Temporal and spatial variation of sulfur-gas-transfer between coastal marine sediments and the atmosphere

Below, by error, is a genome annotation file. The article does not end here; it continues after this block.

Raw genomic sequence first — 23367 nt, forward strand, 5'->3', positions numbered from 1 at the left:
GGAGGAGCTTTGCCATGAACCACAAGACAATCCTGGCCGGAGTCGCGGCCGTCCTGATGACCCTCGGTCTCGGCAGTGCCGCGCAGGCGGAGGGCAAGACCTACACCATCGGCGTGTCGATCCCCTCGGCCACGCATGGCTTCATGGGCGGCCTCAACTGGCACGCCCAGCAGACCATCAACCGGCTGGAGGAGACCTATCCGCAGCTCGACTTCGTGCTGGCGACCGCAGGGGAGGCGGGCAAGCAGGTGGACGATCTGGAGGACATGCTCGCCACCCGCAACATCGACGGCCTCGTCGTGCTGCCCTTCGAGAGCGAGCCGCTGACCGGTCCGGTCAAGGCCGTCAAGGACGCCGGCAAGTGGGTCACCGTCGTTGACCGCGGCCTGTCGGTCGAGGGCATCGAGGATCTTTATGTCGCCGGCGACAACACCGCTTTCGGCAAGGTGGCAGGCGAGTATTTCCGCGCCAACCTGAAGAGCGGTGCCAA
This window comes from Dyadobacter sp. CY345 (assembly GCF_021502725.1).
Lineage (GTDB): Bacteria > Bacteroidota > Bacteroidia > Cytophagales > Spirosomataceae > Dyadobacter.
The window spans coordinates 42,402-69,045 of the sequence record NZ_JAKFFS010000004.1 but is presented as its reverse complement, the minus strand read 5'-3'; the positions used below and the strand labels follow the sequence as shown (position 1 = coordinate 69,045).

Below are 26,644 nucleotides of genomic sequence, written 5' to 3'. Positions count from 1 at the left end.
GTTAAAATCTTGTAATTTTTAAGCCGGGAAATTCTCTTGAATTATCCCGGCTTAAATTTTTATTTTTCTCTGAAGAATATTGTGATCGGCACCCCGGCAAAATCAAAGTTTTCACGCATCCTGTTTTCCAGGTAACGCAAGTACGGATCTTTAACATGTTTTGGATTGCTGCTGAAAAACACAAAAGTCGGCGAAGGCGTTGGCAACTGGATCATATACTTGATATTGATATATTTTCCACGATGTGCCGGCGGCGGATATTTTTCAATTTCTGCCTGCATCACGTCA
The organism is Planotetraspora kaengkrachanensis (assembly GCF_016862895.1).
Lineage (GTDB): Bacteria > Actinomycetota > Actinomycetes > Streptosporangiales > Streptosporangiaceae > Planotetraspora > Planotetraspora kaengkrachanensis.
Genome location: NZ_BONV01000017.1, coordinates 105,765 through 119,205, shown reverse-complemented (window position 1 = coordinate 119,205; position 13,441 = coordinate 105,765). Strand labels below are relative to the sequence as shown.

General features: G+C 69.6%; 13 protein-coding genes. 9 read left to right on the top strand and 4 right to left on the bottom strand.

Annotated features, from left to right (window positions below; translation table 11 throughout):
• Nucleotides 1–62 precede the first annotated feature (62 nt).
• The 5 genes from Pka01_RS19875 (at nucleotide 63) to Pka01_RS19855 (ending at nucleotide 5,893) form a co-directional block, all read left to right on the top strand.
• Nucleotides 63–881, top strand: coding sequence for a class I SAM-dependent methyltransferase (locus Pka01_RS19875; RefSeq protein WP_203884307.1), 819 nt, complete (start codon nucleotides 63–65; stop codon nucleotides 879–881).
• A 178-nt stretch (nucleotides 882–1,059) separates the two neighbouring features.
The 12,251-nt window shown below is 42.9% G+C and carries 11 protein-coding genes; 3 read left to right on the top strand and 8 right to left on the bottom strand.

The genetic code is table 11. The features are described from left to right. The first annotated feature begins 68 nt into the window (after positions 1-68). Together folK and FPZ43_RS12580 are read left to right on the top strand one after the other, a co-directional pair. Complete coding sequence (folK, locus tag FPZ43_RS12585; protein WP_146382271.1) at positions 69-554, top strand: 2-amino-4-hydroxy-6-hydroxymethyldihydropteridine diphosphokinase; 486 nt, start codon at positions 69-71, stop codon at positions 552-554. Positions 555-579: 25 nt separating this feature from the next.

The spatial and temporal variability of sulfur gas fluxes (H2S, COS, CH3SH, DMS, and CS2) at the sediment-air interface were studied in the intertidal Wadden Sea area of Sylt-Roemoe (Germany/Denmark) during eight measuring campaigns between June 1991 and September 1994. Measurements were performed mainly at four sites in a sheltered intertidal bay of approximately 6 km2 (Königshafen) and discontinuously in a wider range of the 400 km2 Sylt-Roemoe tidal flat area. In situ fluxes of the S-gases were determined by a dynamic chamber technique focusing on dry sediment periods. Additional experiments were conducted in order to determine changes in S-gas concentrations in the sediment between the surface and 70 cm depth. In most cases H2S was the dominant S-gas emitted from the sediment to the atmosphere, contributing up to 70% of the total S-emission at this interface. Mean H2S emission rates ranged between 0.07 and 9.95 mu g S m(exp -2) h(exp -1). Both emission rates and relative contribution of H, S were lowest from fine sand and highest from muddy sites. Diurnal variation of H2S emission was evident in summer and fall with up to 10-fold higher rates during night than during the day. Distinct seasonal variation of H2S-transfer between the sediment and the atmosphere was observed with higher emission rates in the summer than in spring or fall. The emission of H2S to the atmosphere was smaller by a factor of 1600-26 000 than the H2S produced from sulfate reduction. Apparently, the efficiency by which H2S produced in the sediment is retained and reoxidized by biogeochemical sediment processes is extremely high. Carbonyl sulfide (COS) was emitted with relatively constant rates in space and time with mean flux rates ranging between 0.24 and 2.0 mu g S m(exp -2) h(exp -1). Carbon disulfide emission rates were comparable to those of COS and varied between 0.3 and 2.23 mu g S m(exp - 2) h(exp -1). DMS played a minor role in the S-gas transfer from uncovered sediment areas contributing between 3.1 and 23% to total S-emission from the sediment to the atmosphere.